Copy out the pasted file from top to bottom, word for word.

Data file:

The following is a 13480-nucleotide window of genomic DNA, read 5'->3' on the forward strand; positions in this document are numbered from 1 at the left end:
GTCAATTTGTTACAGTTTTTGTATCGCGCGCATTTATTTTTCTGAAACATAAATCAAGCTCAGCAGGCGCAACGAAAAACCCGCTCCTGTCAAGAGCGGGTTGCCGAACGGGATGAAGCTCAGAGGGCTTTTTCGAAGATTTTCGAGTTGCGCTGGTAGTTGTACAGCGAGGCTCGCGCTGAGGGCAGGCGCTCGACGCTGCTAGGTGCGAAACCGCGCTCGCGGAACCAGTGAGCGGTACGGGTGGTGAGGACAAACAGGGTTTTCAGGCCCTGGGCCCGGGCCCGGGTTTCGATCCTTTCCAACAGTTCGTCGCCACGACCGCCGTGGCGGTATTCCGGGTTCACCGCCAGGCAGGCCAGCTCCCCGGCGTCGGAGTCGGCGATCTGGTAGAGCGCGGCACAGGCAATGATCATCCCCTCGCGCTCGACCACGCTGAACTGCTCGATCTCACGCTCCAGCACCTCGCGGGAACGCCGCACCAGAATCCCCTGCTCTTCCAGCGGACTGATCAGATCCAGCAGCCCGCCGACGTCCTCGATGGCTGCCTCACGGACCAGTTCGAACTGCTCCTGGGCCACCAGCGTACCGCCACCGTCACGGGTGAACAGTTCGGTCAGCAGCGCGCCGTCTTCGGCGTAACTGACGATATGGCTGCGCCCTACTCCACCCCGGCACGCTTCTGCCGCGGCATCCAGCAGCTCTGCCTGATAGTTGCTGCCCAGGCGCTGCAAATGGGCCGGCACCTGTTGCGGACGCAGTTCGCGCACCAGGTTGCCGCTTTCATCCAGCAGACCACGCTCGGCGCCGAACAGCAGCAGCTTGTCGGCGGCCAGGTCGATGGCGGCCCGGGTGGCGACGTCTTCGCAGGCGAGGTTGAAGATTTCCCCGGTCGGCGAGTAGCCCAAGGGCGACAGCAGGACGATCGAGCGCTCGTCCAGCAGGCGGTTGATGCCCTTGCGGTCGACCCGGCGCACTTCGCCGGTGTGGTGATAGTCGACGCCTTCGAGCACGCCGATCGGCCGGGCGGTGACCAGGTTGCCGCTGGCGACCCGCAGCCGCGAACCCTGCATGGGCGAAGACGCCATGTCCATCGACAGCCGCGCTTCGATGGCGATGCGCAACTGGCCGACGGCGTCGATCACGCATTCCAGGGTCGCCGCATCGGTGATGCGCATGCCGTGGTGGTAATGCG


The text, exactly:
The following is a 13480-nucleotide window of genomic DNA, read 5'->3' on the forward strand; positions in this document are numbered from 1 at the left end:
GTCAATTTGTTACAGTTTTTGTATCGCGCGCATTTATTTTTCTGAAACATAAATCAAGCTCAGCAGGCGCAACGAAAAACCCGCTCCTGTCAAGAGCGGGTTGCCGAACGGGATGAAGCTCAGAGGGCTTTTTCGAAGATTTTCGAGTTGCGCTGGTAGTTGTACAGCGAGGCTCGCGCTGAGGGCAGGCGCTCGACGCTGCTAGGTGCGAAACCGCGCTCGCGGAACCAGTGAGCGGTACGGGTGGTGAGGACAAACAGGGTTTTCAGGCCCTGGGCCCGGGCCCGGGTTTCGATCCTTTCCAACAGTTCGTCGCCACGACCGCCGTGGCGGTATTCCGGGTTCACCGCCAGGCAGGCCAGCTCCCCGGCGTCGGAGTCGGCGATCTGGTAGAGCGCGGCACAGGCAATGATCATCCCCTCGCGCTCGACCACGCTGAACTGCTCGATCTCACGCTCCAGCACCTCGCGGGAACGCCGCACCAGAATCCCCTGCTCTTCCAGCGGACTGATCAGATCCAGCAGCCCGCCGACGTCCTCGATGGCTGCCTCACGGACCAGTTCGAACTGCTCCTGGGCCACCAGCGTACCGCCACCGTCACGGGTGAACAGTTCGGTCAGCAGCGCGCCGTCTTCGGCGTAACTGACGATATGGCTGCGCCCTACTCCACCCCGGCACGCTTCTGCCGCGGCATCCAGCAGCTCTGCCTGATAGTTGCTGCCCAGGCGCTGCAAATGGGCCGGCACCTGTTGCGGACGCAGTTCGCGCACCAGGTTGCCGCTTTCATCCAGCAGACCACGCTCGGCGCCGAACAGCAGCAGCTTGTCGGCGGCCAGGTCGATGGCGGCCCGGGTGGCGACGTCTTCGCAGGCGAGGTTGAAGATTTCCCCGGTCGGCGAGTAGCCCAAGGGCGACAGCAGGACGATCGAGCGCTCGTCCAGCAGGCGGTTGATGCCCTTGCGGTCGACCCGGCGCACTTCGCCGGTGTGGTGATAGTCGACGCCTTCGAGCACGCCGATCGGCCGGGCGGTGACCAGGTTGCCGCTGGCGACCCGCAGCCGCGAACCCTGCATGGGCGAAGACGCCATGTCCATCGACAGCCGCGCTTCGATGGCGATGCGCAACTGGCCGACGGCGTCGATCACGCATTCCAGGGTCGCCGCATCGGTGATGCGCATGCCGTGGTGGTAATGCG